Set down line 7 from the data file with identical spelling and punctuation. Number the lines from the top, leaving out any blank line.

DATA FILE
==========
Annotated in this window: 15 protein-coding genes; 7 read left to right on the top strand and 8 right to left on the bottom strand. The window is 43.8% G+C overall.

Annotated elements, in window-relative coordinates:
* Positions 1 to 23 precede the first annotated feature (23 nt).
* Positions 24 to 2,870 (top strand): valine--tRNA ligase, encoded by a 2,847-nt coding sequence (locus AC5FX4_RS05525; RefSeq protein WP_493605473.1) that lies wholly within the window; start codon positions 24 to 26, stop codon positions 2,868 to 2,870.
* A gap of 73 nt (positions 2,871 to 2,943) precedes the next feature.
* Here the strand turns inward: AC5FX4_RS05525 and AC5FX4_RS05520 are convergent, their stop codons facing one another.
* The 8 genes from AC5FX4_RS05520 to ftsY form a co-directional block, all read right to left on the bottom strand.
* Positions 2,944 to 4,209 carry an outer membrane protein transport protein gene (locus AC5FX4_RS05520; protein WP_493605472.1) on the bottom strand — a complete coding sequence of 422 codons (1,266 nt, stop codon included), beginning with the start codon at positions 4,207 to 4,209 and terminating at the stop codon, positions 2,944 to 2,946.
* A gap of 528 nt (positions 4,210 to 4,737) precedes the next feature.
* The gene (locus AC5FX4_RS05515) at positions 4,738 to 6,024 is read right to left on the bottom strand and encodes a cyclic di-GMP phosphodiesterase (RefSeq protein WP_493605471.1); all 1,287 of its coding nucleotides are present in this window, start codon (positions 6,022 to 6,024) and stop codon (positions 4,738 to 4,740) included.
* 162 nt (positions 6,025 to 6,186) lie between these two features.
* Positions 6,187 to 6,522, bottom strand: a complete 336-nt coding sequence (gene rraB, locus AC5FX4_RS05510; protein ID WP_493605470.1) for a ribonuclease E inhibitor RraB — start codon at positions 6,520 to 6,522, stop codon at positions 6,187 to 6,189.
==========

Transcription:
* The 8 genes from AC5FX4_RS05520 to ftsY form a co-directional block, all read right to left on the bottom strand.